BiS – WHO KiLLED IDOL?So, farewell then, Brand-new idol Society. Fated from their 2010 inception to have a lifespan of only a few years, the subversive and entirely unprecedented idol group fronted by the “new age rock icon” Pour Lui is finally nearing its …
So, farewell then, Brand-new idol Society. Fated from their 2010 inception to have a lifespan of only a few years, the subversive and entirely unprecedented idol group fronted by the “new age rock icon” Pour Lui is finally nearing its ultimate goal of disbanding (or should that be DiSbanding?) at the peak of its career. Their parting message to the world comes in the form of WHO KiLLED IDOL?, their final studio album together.
And things have changed quite a bit since the release of their 2012 major-label debut album IDOL is DEAD, such as the group having gone through a surprising number of different lineups since then, with only two of its original four founding members remaining – but the most important change they’ve made is that of their artistic maturation.
Two years ago, Pour Lui gleefully announced in an interview “We’re going to kill every idol group!”, a move that led to many Western onlookers hastily and clumsily branding them an “anti-idol” unit, but the reality is that they are perhaps the most pro-idol idol unit of them all. With WHO KiLLED IDOL?, BiS take the concept of the pop idol and of celebrity itself down from its pedestal and make us take a closer look, while also looking into themselves and their career so far.
If we’re going to know who killed idol, it’s important that we first understand exactly what an “idol” is. In BiS’ native Japan, the term refers to a kind of manufactured young media personality, mostly female, who appears in TV shows, films, magazines, public events and the like, all while releasing pop songs. Commonly, an idol is forbidden to smoke, drink, pursue any kind of romance, and must maintain an air of being “pure” for their audience of mostly adult male fans, known as wota. Though idol producers such as Akimoto Yasushi (the mastermind behind the multi-million-selling idol juggernaut AKB48) are quick to deny that their groups specifically provide a surrogate lover to a number of their fans, the implied romantic availability of many idols is something that is commonly noticed and criticised due to how much it’s conveyed in media. Enter BiS, who constantly attract attention for their breaking of various idol taboos, their music videos that deconstruct the concept of “idol” and attack the voyeurism of wota fans, and of course, the high quality of their punk rock-based sound.
WHO KiLLED IDOL? begins with “primal.2”, a sequel to “primal.”, the legendary BiS song that is a constant staple of their live concerts. The original “primal.” is an emo rock number with heavily overdriven guitars and an energetic chorus, but the song on this album is subdued, softer than that and more introspective, trembling strings and a piano forming the core of the arrangement. “primal.2” is a mournful song, full of lyrical parallels to the original “primal.” and as an opener it stands in stark contrast with the in-your-face black metal-inspired sound used for the title track of IDOL is DEAD. Through the sorrowful sound, there comes a flash of hope in the form of the powerful voice of First Summer Uika and her line “I can’t stop any more / Because I can see the goal now” which appears as a rousing middle eight. It’s followed by a fantastic, surging guitar solo provided by guest musician HISASHI (of the band GLAY), who highly praised the original “primal.” on Twitter when it was released. But this is a kind of hope that is resigned to its fate, much like BiS itself, and it soon falls back into the same sadness that pervades the rest of the track. The biggest emotional moment on “primal.2”, however, comes not as Uika’s uplifting voice or HISASHI’s soaring solo, but the vaguely choir-esque ending sung in English: “I still love Mother / I still love Father / I still love Sister / I still love Brother”, they sing together. When it comes down to it, how many people actually pause to think about idols as somebody’s daughter or somebody’s sister? Certainly it’s not a thought at the forefront of the minds of people who might be buying idol bikini photobooks or, alarmingly, life-sized idol body pillow cases . It’s a reminder that even the most famous of pop stars and idols have genuine emotions, and that these are just normal women who happen to be doing a job. “primal.2” might not have the violence or the hysteria of something like “IDOL is DEAD” as an opening track, but as a more serious song it hits even harder on an emotional level.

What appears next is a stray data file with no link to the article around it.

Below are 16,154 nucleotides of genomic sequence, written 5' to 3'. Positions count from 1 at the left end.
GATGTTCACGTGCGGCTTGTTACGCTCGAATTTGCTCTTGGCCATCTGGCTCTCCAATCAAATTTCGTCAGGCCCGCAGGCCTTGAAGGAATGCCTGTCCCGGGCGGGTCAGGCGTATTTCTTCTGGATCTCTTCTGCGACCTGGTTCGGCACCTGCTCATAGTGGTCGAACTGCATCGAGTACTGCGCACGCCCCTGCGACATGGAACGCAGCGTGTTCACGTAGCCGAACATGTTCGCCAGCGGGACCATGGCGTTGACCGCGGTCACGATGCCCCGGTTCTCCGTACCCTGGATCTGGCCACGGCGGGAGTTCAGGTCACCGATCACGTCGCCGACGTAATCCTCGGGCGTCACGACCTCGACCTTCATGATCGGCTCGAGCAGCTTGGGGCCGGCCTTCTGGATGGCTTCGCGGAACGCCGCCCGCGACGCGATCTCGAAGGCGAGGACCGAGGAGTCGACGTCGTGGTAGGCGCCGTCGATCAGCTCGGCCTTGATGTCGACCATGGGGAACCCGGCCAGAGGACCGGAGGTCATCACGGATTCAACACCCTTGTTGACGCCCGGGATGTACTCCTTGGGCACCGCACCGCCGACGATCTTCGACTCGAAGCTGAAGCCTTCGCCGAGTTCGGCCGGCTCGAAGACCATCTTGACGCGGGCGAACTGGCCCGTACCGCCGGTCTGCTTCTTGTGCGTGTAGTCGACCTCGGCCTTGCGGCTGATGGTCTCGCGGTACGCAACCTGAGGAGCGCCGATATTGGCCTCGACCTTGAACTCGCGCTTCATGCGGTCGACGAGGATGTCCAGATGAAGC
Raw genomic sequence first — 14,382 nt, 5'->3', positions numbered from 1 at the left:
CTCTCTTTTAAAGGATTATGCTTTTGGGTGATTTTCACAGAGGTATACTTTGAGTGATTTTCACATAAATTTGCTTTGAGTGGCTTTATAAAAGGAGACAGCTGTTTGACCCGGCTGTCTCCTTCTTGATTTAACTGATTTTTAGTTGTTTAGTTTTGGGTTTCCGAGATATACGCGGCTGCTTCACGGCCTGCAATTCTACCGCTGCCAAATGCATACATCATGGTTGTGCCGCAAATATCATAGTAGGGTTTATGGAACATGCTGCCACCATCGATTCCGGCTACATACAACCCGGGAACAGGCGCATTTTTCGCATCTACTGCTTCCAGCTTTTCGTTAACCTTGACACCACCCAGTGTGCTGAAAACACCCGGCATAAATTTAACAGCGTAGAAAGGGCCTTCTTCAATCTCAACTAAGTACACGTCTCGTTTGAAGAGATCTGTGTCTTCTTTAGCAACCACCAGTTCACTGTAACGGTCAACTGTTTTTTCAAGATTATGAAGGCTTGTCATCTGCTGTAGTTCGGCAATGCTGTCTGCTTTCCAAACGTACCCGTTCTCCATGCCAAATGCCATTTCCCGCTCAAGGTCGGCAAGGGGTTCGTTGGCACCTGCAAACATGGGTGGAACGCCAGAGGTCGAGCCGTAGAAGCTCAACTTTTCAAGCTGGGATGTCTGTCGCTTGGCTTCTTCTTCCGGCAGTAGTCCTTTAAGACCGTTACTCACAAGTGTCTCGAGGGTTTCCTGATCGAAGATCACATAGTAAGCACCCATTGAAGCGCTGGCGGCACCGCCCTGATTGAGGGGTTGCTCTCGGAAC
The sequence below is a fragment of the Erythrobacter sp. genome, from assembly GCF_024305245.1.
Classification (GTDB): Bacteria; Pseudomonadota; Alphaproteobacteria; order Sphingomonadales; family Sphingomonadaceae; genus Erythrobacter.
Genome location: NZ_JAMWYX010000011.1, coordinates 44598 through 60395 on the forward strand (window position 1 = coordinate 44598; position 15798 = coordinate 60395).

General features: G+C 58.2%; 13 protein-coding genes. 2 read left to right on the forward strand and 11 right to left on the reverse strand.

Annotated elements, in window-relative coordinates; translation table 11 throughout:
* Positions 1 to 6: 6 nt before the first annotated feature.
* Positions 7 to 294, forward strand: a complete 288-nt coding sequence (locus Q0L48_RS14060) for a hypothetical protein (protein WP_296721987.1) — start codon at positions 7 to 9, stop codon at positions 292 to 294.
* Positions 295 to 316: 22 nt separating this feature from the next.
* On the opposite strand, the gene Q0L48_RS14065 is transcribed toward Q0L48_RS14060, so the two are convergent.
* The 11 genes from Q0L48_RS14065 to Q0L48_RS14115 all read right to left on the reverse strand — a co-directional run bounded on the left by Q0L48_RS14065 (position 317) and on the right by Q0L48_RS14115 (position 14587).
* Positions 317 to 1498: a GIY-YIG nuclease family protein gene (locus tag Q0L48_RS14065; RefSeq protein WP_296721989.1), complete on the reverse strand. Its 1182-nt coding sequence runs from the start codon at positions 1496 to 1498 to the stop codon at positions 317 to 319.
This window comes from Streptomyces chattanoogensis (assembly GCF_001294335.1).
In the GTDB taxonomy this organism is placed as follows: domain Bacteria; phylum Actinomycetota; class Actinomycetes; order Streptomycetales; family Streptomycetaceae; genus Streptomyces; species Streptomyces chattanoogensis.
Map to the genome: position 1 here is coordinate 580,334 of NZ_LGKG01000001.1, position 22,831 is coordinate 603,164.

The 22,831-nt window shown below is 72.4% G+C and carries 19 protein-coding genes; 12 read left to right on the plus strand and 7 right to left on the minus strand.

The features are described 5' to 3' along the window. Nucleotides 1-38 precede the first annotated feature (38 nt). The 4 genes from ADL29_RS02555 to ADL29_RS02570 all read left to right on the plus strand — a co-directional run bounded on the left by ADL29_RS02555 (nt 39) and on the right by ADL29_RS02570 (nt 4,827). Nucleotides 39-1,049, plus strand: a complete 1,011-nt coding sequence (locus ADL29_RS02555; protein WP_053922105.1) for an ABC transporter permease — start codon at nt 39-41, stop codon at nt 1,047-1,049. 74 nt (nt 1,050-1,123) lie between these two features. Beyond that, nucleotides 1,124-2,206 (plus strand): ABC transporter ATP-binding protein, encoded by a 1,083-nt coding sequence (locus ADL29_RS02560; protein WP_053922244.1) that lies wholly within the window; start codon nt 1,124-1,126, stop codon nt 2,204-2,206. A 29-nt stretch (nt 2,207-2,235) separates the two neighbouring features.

Strangely enough, for a group whose various activities constantly play on and deconstruct the concept of idols, their lyrics rarely really focus on the idol world. However, fresh-faced BiS newcomer Koshouji Megumi changes this with her lyrics to the brilliant “no regret”. Bitter, cynical and themed around the concept of oshihen (a term that refers to the often frowned-upon act of changing one’s oshimen, or favourite member of an idol group), they’re told from the point of view of an idol and from a fan. This song starts out with a waltz-like 3/4 beat, rather slow and light. It’s lilting and melodic, and the clean guitar sound that backs it all has a vaguely American Football kind of sound to it. But without any warning whatsoever it switches to an explosive 4/4 punk chorus with noisy, hollered vocals. The sudden outburst of energy (and it’s really sudden, since there is no buildup to this chorus at all) makes “no regret” a shocking and addictive listen. “Some day, you’ll forget about me too,” laments the idol abandoned by her fan, before the chorus’ violent lyrics and sound kick in.